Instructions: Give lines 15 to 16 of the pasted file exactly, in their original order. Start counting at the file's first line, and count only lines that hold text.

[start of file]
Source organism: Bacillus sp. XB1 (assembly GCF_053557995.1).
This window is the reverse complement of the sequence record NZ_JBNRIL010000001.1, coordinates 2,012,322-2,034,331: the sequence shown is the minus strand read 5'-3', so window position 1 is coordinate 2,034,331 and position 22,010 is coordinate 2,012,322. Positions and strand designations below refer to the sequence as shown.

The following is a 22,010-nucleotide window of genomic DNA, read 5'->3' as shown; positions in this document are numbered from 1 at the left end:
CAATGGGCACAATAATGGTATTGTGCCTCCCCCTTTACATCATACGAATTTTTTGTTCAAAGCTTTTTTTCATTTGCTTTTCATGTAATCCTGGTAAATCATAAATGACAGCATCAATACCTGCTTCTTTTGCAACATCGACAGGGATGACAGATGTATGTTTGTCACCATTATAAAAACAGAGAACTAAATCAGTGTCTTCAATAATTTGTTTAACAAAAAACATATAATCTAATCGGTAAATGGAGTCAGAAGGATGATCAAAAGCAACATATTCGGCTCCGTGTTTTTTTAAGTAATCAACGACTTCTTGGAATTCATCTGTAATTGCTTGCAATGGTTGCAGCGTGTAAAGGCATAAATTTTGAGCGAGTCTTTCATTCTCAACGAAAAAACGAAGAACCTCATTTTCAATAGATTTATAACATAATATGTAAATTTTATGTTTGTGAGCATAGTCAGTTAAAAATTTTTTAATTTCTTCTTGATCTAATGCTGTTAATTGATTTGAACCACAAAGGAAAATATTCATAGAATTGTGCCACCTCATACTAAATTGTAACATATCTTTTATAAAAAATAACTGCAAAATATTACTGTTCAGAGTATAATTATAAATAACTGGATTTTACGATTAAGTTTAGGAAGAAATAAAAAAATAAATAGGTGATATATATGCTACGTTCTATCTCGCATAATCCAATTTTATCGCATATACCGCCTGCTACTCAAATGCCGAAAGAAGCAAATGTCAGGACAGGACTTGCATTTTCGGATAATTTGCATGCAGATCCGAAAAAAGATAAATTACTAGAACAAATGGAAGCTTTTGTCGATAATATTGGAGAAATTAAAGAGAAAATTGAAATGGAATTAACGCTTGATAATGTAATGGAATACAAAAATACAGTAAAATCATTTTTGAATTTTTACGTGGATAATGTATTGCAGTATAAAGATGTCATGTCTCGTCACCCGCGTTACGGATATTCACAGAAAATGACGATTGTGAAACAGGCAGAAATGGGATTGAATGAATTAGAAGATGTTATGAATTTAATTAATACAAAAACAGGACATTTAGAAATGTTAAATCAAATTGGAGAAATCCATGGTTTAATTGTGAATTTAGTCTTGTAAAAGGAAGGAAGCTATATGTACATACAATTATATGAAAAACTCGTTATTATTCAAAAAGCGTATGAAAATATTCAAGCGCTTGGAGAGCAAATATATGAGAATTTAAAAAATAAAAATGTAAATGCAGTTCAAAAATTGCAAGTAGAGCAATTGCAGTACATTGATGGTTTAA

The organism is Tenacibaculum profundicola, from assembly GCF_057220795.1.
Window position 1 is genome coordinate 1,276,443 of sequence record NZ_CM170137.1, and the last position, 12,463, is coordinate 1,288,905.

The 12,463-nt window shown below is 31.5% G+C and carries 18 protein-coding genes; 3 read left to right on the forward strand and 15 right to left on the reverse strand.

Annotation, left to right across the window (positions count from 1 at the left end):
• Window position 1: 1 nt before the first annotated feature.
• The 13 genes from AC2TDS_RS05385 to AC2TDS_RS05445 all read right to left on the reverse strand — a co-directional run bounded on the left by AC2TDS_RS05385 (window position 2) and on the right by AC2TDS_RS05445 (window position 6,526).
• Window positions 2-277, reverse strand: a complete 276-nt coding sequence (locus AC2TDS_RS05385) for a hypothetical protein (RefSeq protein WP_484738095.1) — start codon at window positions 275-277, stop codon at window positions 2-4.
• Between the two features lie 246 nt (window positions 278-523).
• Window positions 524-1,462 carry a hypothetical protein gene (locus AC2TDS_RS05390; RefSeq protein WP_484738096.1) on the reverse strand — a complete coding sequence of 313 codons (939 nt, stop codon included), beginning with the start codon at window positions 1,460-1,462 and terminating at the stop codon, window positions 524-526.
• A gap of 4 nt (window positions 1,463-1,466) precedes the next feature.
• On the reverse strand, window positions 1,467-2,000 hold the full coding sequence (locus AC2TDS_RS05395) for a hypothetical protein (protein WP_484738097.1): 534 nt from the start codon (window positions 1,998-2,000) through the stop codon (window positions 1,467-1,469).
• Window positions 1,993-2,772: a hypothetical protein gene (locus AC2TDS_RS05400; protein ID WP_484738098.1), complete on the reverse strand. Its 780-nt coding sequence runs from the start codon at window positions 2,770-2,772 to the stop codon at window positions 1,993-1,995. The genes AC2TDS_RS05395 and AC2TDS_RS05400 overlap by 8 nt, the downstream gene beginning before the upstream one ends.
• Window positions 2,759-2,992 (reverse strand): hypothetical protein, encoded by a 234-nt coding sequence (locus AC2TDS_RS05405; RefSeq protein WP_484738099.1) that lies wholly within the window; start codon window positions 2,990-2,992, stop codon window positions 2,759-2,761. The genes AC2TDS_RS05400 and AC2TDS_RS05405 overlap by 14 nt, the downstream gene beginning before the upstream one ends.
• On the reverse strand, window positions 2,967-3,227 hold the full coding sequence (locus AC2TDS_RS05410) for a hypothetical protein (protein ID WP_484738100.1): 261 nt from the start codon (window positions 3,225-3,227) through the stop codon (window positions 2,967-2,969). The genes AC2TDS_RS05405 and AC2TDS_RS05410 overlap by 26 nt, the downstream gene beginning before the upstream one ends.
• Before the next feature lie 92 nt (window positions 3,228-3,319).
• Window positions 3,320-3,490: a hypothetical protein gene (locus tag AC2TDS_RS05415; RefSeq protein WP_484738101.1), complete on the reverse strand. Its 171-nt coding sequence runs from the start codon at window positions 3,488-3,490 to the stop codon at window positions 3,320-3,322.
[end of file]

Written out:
• On the reverse strand, window positions 1,467-2,000 hold the full coding sequence (locus AC2TDS_RS05395) for a hypothetical protein (protein WP_484738097.1): 534 nt from the start codon (window positions 1,998-2,000) through the stop codon (window positions 1,467-1,469).
• Window positions 1,993-2,772: a hypothetical protein gene (locus AC2TDS_RS05400; protein ID WP_484738098.1), complete on the reverse strand. Its 780-nt coding sequence runs from the start codon at window positions 2,770-2,772 to the stop codon at window positions 1,993-1,995. The genes AC2TDS_RS05395 and AC2TDS_RS05400 overlap by 8 nt, the downstream gene beginning before the upstream one ends.